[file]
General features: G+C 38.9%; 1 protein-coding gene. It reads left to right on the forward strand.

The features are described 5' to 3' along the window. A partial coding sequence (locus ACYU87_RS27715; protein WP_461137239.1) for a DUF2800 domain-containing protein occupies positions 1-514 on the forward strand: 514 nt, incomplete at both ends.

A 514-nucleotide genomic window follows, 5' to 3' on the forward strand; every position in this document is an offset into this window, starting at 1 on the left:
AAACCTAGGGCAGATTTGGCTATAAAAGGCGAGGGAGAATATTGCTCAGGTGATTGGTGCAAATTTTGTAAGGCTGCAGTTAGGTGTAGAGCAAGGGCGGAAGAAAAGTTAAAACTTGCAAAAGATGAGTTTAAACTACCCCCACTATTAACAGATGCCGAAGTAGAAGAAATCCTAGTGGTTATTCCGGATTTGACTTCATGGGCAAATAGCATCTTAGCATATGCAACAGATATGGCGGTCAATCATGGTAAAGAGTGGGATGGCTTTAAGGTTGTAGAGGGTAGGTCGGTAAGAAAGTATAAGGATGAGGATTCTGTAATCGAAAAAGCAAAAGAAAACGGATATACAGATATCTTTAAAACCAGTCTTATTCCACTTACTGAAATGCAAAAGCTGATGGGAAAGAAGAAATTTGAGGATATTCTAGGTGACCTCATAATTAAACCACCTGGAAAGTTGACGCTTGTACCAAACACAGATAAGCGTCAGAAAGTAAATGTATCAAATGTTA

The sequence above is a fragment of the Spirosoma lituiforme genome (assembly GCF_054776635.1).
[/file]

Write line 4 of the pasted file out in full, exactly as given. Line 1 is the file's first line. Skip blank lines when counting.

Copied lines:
AAACCTAGGGCAGATTTGGCTATAAAAGGCGAGGGAGAATATTGCTCAGGTGATTGGTGCAAATTTTGTAAGGCTGCAGTTAGGTGTAGAGCAAGGGCGGAAGAAAAGTTAAAACTTGCAAAAGATGAGTTTAAACTACCCCCACTATTAACAGATGCCGAAGTAGAAGAAATCCTAGTGGTTATTCCGGATTTGACTTCATGGGCAAATAGCATCTTAGCATATGCAACAGATATGGCGGTCAATCATGGTAAAGAGTGGGATGGCTTTAAGGTTGTAGAGGGTAGGTCGGTAAGAAAGTATAAGGATGAGGATTCTGTAATCGAAAAAGCAAAAGAAAACGGATATACAGATATCTTTAAAACCAGTCTTATTCCACTTACTGAAATGCAAAAGCTGATGGGAAAGAAGAAATTTGAGGATATTCTAGGTGACCTCATAATTAAACCACCTGGAAAGTTGACGCTTGTACCAAACACAGATAAGCGTCAGAAAGTAAATGTATCAAATGTTA